The last two surviving Nissen Huts
Between April 16 and April 18, 1916, Major Peter Norman Nissen of the 29th Company Royal Engineers of the British Army began to experiment with hut designs. Nissen, a mining engineer and inventor, constructed three prototype semi-cylindrical huts. The semi-cylindrical shape was derived from the drill-shed roof at Queen's University, Kingston, Ontario. Nissenís design was subject to intensive review by his fellow officers, Lieutenant Colonels Shelly, Sewell and McDonald, and General Clive Gerard Liddell, which helped Nissen develop the design. After the third prototype was completed, the design was formalized and the Nissen hut was put into production in August 1916. At least 100,000 were produced in World War I
Nissen patented his invention in the UK in 1916 and patents were taken out later in the United States, Canada, South Africa and Australia. Nissen received royalties from the British government, not for huts made during the war, but only for their sale after the conflict. Nissen got some £13,000 and the DSO (Distinguished Service Order).
Two factors influenced the design of the hut. First, the building
had to be economical in its use of materials, especially considering wartime
shortages of building material. Second, the building had to be portable. This
was particularly important in view of the wartime shortages of shipping space.
This led to a simple form that was prefabricated for ease of erection and
removal. The Nissen hut could be packed in a standard Army wagon and erected
by six men in four hours. The world record for erection was 1 hour 27 minutes.
Production of Nissen huts waned between the wars, but was revived in 1939. Nissen Buildings Ltd. waived their patent rights for wartime production during World War 2 (1939-45). Similar-shaped hut types were developed as well, notably the Romney hut in the UK and the Quonset hut in the United States. All types were mass-produced in the thousands. The Nissen hut was used for a wide range of functions; apart from accommodation, they were used as churches and bomb stores, etc. Accounts of life in the hut generally were not positive. Huts in the United Kingdom were frequently seen as cold and draughty, while those in the Middle East, Asia and the Pacific were seen as stuffy and humid.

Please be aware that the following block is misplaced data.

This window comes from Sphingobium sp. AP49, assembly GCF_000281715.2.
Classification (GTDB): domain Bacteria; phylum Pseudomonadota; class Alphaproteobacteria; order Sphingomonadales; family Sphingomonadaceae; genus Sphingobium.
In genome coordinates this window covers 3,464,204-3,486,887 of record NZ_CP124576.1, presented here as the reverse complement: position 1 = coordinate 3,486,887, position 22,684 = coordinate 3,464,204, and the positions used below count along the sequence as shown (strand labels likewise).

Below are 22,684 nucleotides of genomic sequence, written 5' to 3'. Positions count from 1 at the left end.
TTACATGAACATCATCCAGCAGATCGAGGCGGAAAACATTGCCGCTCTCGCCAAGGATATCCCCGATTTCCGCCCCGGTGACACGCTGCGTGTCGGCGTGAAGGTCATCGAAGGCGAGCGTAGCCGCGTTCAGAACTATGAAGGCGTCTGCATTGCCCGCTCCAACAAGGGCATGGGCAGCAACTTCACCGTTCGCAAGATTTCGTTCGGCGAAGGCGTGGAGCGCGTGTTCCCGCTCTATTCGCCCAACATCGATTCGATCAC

A Nissen hut is made from a sheet of metal bent into half a cylinder and planted in the ground with its axis horizontal. The cross-section was not precisely semi-circular, as the bottom of the hut curved in slightly. The exterior was formed from curved corrugated steel sheets 10 feet 6 inches by 2 feet 2 inches (3.2 × 0.7 m), laid with a two-corrugation lap at the side and a 6 inch (15 cm) overlap at the ends. Three sheets covered the arc of the hut (about 54 sheets in all were required). These were attached to five 3 × 2 inch (7.5 x 5 cm) wooden purlins and 3 × 2 inch wooden spiking plates at the ends of the floor joists.
The purlins were attached to eight T-shaped ribs (1¾ × 1¾ × ? inch; 4.5 × 4.5 × 0.5 cm) set at 6 feet 0.5 inch (1.8 m) centres. Each rib consisted of three sections bolted together using splice plates, and each end was bolted to the floor at the bearers. With each rib were two straining wires, one on each side and a straining ratchet (or in some cases a simple fencing wire strainer). The wires were strained during construction. The straining wires do not appear in the original Nissen patent.
The purlins were attached to the ribs using a "hook"
bolt, which hooked through a pre-drilled hole in the rib and was secured into
the purlin. The hook bolt was a unique feature of the Nissen design.
Windows and doors could be added to the sides by creating a dormer form by adding a frame to take the upper piece of corrugated iron and replacing the lower piece with a suitable frame for a door or window.
Nissen huts come in three internal spans ó 16 ft (4.9 m), 24 ft (7.3 m) or 30 ft (9.2 m). The longitudinal bays come in multiples of 6 ft (1.83 m). The corrugated steel half-circles used to build Nissen huts can be stored efficiently, because the curved sheets can be cupped one inside another.
However, there was no standard model of Nissen huts, as the
design was never static but changed according to demand.
Upwood's Nissen Huts played a big part in Turbine Motor Works obtaining the Four "C" type hangars at Upwood. TMW purchased the 24 acre site which included the four hangars and two Nissen huts for industrial use back in March 2004. The Nissen huts were turned into classrooms to teach apprentice engineers, and a canteen for all the workers.
The Nissen huts are shown here in red. 1946
ATC at Upwood 1953
Upwood's Nissen Huts 2004 with restoration underway 2005
Nissen huts in 2002 Before Turbine Motor Works owned them
The Nissen huts were used as a chapel at some stage of its life, this picture shows the Chapel doors shown here in 2002
Note ATC on the door, The local ATC used these huts for some time before the site closed.
New windows fitted
Burning off the old paint 2005
New windows fitted and spray foam for insulation.
Being made of metal, nissen huts were always known to be hot in the summer and cold in the winter.
New Floor layed, white plastic sheet put over the top to protect it.
One end of the Nissen hut was made into two classrooms to teach the engineers at TMW.
This picture shows the wall is about to be plastered. 2006
Just finished plastering 2006
One classroom almost finished 2006.
Staff Canteen finished with the classrooms being at the other end of the hut.
Repainted and Finished.
(I do miss the Chapel doors, white modern plastic doors just don't look right on 1940s Nissen huts.)
Rainbow over the Nissen Hut. 2007
This hut is still being used as a canteen for TMW to this day.